> "Then we find that there are game positions whose values are larger than all the integers. The obvious interpretation of this is that they are infinite, but are all part of a larger structure, one where addition and subtraction of these things still makes sense, and are still well defined."But isn't this really more about notation than having "values" that are necessarily "larger than all integers"? That is, isn't this about needing a convenient way to notate something when we're already using integers for something else?And/or do you know of any books or resources that go into more detail about this?(As far as I can tell, the idea of surreal numbers still imagines a one-dimensional layout through which numbers are ordered. It's the adding of "infinity" and "1/infinity" to this line to which I object on nonsense grounds; using a non-integer symbol to represent an extension of some sort (non-spatially related) for some context still makes sense, I just don't think it implies a value "greater than all integers".)
 >> Then we find that there are game positions whose values are larger than all the integers ...> But isn't this really more about notation than having "values" that are necessarily "larger than all integers"?We have a structure which is "values for games". That structure has addition and subtraction, "greater than" and "less than", and they behave a lot like numbers. We find that the integers embed naturally into this structure, so it's reasonable to think of this structure as an extension of the integers.There are things in that structure that are greater than all the integers.Call them what you like, the people who work with these things find it natural to refer to them as "infinities". I feel that your objections are arising from your desire to think of these things in the existing ways you think of the integers, but these things are not the integers, they are a structure in which the integers naturally live as a sub-structure. Not all of your intuitions will be helpful (although some will, and they are certainly understandable).The classic works here are "On Numbers and Games", or "Winning Ways". The freely available on-line resources are scattered, non-comprehensive, and occasionally bordering on wrong, but they do exist, and they are free. Magic phrases to search for are things like "nimbers", "Combinatorial Game Theory", and "Sprague-Grundy Theorem". You might like to read the related thing that I wrote:https://www.solipsys.co.uk/new/TheIndependenceGame.html?UF03...That deals only with the most elementary aspects, specifically Nimbers, but if nothing else, you might like to skip to the references section of that for other links.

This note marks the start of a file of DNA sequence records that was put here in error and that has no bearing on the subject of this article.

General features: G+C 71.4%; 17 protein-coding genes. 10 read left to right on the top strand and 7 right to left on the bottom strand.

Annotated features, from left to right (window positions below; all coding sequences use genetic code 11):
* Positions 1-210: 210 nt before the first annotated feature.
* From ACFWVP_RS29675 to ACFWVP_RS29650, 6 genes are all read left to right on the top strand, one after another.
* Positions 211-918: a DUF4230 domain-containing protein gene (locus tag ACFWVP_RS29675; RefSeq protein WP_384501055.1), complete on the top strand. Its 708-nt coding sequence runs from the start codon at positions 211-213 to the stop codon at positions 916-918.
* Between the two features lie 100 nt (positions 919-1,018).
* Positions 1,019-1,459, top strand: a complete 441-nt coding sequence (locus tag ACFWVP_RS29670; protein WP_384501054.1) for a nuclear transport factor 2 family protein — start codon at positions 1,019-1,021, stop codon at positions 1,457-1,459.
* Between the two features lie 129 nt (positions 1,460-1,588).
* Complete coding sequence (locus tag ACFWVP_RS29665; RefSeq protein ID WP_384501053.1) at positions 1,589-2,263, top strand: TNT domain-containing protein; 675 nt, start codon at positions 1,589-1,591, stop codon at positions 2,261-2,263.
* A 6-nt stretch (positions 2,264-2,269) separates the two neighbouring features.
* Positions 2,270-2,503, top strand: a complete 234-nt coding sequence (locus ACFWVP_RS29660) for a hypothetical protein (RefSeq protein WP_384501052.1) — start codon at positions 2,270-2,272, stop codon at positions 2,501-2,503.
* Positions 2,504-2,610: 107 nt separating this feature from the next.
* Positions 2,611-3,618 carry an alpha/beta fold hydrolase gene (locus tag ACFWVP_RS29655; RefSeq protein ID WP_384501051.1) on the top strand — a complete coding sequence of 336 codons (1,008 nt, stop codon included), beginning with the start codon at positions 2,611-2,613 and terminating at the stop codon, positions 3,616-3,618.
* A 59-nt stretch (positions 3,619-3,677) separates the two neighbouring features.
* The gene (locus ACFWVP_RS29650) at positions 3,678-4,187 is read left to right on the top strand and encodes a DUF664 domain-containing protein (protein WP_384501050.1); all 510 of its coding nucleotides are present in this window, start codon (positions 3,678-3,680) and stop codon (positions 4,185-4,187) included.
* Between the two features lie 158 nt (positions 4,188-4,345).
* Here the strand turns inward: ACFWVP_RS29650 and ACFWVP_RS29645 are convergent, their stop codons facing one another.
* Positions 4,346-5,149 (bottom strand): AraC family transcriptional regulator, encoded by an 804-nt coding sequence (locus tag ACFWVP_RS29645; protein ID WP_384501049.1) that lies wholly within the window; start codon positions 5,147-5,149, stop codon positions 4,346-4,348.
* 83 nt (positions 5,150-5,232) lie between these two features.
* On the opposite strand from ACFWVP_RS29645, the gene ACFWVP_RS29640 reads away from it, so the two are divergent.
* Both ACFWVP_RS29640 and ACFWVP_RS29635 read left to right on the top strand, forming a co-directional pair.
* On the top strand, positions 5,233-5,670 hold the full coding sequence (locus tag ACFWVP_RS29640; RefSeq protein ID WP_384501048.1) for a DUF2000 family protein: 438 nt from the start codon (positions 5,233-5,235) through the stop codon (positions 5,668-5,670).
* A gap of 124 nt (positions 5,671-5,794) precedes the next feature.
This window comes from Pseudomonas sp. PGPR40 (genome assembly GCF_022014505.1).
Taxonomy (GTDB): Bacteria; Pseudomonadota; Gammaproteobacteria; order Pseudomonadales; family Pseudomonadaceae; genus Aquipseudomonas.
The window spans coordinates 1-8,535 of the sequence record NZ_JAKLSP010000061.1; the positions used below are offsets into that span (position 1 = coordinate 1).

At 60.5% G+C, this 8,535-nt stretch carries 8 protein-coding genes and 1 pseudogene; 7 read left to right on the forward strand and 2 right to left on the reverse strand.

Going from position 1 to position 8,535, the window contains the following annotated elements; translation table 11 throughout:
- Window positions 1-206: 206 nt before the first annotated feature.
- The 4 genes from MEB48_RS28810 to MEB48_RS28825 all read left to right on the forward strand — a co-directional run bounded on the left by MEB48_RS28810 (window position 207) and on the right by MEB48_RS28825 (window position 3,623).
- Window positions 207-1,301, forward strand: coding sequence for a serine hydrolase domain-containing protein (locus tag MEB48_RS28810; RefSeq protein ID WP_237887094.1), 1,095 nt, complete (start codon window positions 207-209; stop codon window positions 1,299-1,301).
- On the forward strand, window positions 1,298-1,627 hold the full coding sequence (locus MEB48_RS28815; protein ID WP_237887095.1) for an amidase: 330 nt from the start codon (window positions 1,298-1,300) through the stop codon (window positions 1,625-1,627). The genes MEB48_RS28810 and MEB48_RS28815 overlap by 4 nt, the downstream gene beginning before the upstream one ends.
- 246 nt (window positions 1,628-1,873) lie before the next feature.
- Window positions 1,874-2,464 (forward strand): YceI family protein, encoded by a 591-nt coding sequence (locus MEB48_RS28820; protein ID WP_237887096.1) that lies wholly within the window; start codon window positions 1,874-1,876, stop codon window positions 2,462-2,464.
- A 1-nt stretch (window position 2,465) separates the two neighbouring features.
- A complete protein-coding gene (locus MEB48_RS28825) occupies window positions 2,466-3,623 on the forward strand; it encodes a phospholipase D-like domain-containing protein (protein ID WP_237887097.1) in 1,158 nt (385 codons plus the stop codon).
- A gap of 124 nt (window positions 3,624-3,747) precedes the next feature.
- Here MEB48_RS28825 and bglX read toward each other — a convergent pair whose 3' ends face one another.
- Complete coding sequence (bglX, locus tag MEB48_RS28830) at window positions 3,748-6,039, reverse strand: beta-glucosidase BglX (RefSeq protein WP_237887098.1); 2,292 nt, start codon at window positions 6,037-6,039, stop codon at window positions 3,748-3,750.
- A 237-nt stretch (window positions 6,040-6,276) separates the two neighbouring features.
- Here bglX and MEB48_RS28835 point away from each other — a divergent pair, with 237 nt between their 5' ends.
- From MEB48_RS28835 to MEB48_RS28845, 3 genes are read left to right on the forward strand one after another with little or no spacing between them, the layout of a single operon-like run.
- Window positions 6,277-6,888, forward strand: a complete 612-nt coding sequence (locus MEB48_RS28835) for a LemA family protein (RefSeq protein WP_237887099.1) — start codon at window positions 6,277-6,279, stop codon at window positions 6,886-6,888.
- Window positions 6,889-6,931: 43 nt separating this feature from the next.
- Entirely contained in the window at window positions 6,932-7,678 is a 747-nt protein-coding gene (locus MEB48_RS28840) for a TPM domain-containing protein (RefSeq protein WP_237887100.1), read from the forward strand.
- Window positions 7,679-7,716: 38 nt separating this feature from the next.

Looks interesting, will check it out! Thanks for the dialogue. :)
 You're welcome ... your questions and observations are absolutely reasonable, so it's nice to have the opportunity to offer an alternate point of view.Cheers!
 Wikipedia also has a nice overview:
 2019
 Don't get weirded out by somebody thanking God for something. People thank God for many things, for instance thank God it's Friday.
 I'm sure that your comment was well-intentioned, but it's best to leave provocations (such as religious provocations) in place rather than opening a new loop in the threads.
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 Please leave provocations (such as religious provocations) in place rather than opening a new loop in the HN thread. That just replaces the actual topic with a secondary flamewar, which only makes this place worse.
 please see my response below. people always assume the worst.
 I certainly don't want to assume the worst, but we have to go by the comments people actually post and the known effects of such things [1], i.e. what sort of subthread they're expected to lead to [2].Your GP comment was unsubstantive, on perhaps the most flammable of flamewar topics. That made it flamebait, and it was completely off topic to boot. I'm sure you didn't intend to start a flamewar, but that's only a necessary condition, not a sufficient condition, for not starting one. Please don't post like that to HN.